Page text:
This chapter describes the epidemiology, clinical and neuroimaging features, histological characteristics, surgical approach, outcomes, and prognostic factors of different cases of very rare intracranial tumors, associated with complex clinical syndromes. Highlighting the important aspects in the diagnosis and management that were considered relevant through the experience of our center. Here we included an intracranial Rosai-Dorfman disease manifested as an apparent multiple meningiomatosis, a choroid plexus papilloma clinically manifested as a hemifacial spasm originated by a compression of the facial colliculus, and a neuroenteric cyst associated with Klippel-Feil syndrome. This type of tumor presents a challenge to the neurosurgeon, originating various questions about its management. In this chapter, we present the experience we had with these pathologies to establish the most appropriate management decisions.
Part of the book: Brain Tumors
Usefulness of Intraoperative 2D-Ultrasound in the Resection of Brain Tumors
By José Luis Navarro-Olvera, Armando Armas-Salazar, Jesús Q. Beltrán, Gustavo Aguado-Carrillo, Fiacro Jiménez-Ponce, Edgar Abarca-Rojano and José Damián Carrillo-Ruiz
The surgical approach to brain tumors often uses preoperative images to visualize the characteristics of pathology, guiding the surgical procedure. However, the usefulness of preoperative images during the surgical procedure is altered by the changes in the brain during the surgery because of craniotomy, inflammation, tumor resection, cerebrospinal fluid (CSF) drainage, among others. For this reason, there is a need to use intraoperative imaging evaluation methods that allow the surgeon to consider these changes, reflecting the real-time anatomical disposition of the brain/tumor. Intraoperative ultrasound (iUS) has allowed neurosurgeons to guide the surgical procedure without exposing the patient to ionizing radiation or interrupting the procedure. Technological advances have made it possible to improve image quality, have smaller probes, and facilitate the use of the equipment, in addition to the introduction of new imaging modalities, such as three-dimensional images, enhanced with contrast, among others, expanding the available options. In the context of these advances, the objective of this chapter was to review the current status of the usefulness and challenges of iUS for brain tumor resection through an in-depth review of the literature and the discussion of an illustrative case.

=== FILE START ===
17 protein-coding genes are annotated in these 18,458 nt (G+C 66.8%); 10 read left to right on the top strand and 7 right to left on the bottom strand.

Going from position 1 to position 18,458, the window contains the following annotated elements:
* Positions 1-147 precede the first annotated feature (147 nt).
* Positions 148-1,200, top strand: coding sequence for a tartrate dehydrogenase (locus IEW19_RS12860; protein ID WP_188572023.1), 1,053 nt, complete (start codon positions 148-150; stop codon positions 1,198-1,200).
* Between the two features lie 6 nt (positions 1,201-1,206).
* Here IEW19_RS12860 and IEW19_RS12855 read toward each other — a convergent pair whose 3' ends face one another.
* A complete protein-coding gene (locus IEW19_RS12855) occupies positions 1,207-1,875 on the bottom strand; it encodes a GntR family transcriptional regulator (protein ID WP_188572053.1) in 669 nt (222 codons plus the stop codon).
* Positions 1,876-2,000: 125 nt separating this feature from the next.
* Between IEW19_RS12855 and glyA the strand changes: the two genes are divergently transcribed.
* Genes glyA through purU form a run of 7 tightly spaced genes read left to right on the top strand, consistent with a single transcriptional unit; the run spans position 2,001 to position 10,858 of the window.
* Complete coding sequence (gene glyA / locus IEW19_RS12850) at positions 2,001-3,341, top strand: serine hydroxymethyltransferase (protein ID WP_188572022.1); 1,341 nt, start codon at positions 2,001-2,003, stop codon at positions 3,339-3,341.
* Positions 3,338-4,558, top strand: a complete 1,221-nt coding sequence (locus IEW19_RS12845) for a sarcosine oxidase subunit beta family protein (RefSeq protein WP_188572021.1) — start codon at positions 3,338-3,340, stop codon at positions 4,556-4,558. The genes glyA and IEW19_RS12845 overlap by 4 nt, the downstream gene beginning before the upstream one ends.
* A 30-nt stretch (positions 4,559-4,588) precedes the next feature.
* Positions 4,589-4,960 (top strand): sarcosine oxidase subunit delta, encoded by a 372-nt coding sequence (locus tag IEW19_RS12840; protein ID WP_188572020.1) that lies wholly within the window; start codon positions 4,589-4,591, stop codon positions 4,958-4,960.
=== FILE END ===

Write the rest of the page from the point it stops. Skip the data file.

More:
Part of the book: Central Nervous System Tumors
Motor Recovery in Different Types of Brachial Plexus Injury Surgeries View all chapters
By Armando Armas-Salazar, Fátima Ximena Cid-Rodríguez, José Luis Navarro-Olvera, Edgar Abarca-Rojano, Noé Tellez-León, María de la Luz Montes-Castillo, Ana Isabel García-Jerónimo and José Damián Carrillo-Ruiz
Brachial plexus injuries (BPI) affect mostly the young population. The management of these injuries is complex and there are many surgical options for treatment. To evaluate the patient motor component, the British Medical Research Council motor grading scale (BMRC), range-of-motion (ROM), disability of the arm, shoulder, and hand questionnaire (DASH), and push and pull dynamometer are the main clinical assessment tools that provide information about the clinical status regarding motor function. The purpose of this chapter is to show the motor recovery on interventions that are available as surgical alternatives for the management of BPI, through a systematic review of the literature.
Part of the book: Advances in Spine Surgery [Working title]